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I have a javascript that creates several div elements and inside them an img tag for each of several image urls. I also have a timeout function that after a period is supposed to cause the image to stop loading. In FF this can be achieved by setting the img tag's src attribute to be blank. In webkit browsers it's a different story since all requests are made asynchronously.

The code I have so far looks similar to this:

function tag(url_array, timeout)
    var _tag_div = document.getElementById('tag_div');

    for(var i in url_array)
        var e = document.createElement('div');
        e.setAttribute('id', '_tag_' + i);
        e.innerHTML = '<img src="' + urls[i] + '"/>';

        setTimeout(blank_img.bind(window, i), timeout);


    function blank_img(x)
        document.getElementById('_tag_' + x).firstChild.src = '';


As I said this works well in FF but in webkit browsers it does nothing to stop the loading of the images. Given that this is going to be used for a pixel tracking system on 3rd party pages the code needs to be as lightweight as possible. Does anybody know of a solution to this problem or can maybe assist me in finding one? Thanks in advance, -CarbonX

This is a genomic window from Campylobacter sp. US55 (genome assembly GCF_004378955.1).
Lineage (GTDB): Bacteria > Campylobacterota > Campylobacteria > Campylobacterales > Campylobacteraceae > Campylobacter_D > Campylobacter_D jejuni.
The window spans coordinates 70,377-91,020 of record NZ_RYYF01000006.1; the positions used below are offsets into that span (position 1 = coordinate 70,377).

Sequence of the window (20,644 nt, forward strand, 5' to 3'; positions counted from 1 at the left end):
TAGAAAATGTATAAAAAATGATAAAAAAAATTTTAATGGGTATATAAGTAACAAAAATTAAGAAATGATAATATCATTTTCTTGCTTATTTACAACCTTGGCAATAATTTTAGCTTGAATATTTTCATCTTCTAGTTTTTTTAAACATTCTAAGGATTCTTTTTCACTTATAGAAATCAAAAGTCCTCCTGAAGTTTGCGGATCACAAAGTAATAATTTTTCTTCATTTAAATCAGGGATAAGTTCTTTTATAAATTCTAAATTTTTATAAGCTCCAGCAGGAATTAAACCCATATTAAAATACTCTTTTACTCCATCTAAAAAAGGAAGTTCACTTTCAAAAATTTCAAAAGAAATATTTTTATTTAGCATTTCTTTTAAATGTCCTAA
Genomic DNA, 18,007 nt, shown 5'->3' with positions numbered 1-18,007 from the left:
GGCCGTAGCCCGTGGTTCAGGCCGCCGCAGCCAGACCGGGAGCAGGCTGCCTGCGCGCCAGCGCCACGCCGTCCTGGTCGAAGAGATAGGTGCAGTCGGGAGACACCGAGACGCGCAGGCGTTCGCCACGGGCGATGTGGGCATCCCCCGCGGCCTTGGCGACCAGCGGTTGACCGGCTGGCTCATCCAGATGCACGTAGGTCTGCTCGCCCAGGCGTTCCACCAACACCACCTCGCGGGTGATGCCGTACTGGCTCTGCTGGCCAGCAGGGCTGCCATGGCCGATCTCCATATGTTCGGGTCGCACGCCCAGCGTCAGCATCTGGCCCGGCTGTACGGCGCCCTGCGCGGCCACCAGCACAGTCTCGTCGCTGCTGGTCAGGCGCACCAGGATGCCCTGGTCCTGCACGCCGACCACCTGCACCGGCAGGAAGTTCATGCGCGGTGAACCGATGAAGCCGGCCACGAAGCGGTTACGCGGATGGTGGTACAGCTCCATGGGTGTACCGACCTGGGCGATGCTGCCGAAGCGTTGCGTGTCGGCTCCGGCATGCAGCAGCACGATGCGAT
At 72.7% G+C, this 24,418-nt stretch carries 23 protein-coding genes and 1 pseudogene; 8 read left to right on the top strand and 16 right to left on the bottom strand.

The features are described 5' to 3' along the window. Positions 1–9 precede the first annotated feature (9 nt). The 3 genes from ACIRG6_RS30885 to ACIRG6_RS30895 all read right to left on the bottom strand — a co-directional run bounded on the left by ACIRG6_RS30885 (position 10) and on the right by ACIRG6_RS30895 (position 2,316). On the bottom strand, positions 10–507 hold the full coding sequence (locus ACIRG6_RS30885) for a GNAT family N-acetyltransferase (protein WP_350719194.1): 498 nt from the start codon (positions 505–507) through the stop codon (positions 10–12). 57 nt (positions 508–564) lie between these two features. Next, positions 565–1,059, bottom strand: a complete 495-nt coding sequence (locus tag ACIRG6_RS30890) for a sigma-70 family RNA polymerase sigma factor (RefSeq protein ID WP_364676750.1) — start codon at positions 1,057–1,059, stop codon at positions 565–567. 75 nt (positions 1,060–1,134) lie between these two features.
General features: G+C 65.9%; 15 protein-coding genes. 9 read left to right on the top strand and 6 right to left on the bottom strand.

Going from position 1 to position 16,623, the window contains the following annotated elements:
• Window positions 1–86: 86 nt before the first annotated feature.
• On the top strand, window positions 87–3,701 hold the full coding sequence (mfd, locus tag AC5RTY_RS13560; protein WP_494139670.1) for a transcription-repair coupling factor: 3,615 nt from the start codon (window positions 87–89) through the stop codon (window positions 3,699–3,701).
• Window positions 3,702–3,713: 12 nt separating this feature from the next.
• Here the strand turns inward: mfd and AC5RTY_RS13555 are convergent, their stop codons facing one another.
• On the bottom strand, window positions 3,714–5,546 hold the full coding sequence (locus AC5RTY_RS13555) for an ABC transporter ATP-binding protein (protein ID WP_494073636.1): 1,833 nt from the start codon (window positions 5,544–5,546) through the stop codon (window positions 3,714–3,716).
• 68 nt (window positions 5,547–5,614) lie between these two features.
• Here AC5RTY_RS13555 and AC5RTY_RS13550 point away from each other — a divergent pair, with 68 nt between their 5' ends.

share|improve this question
Can't you just let the server track the actual webpage request instead of nasty pixels? – thejh Dec 7 '10 at 22:55
haha, I wish... sadly these are not our organizations pixels, they're piggybacking on our system. – CarbonX Dec 7 '10 at 22:57

Try removing them from the DOM completely with removeChild, e.g.:

function blank_img(x) { 
    var imgTag = document.getElementById('_tag_' + x);
    if(imgTag) { imgTag.parentNode.removeChild(imgTag); }

I'm assuming you don't need the tags later...

share|improve this answer
Unfortunately this approach doesn't do anything to stop the request either. Thanks for trying though. – CarbonX Dec 8 '10 at 0:01

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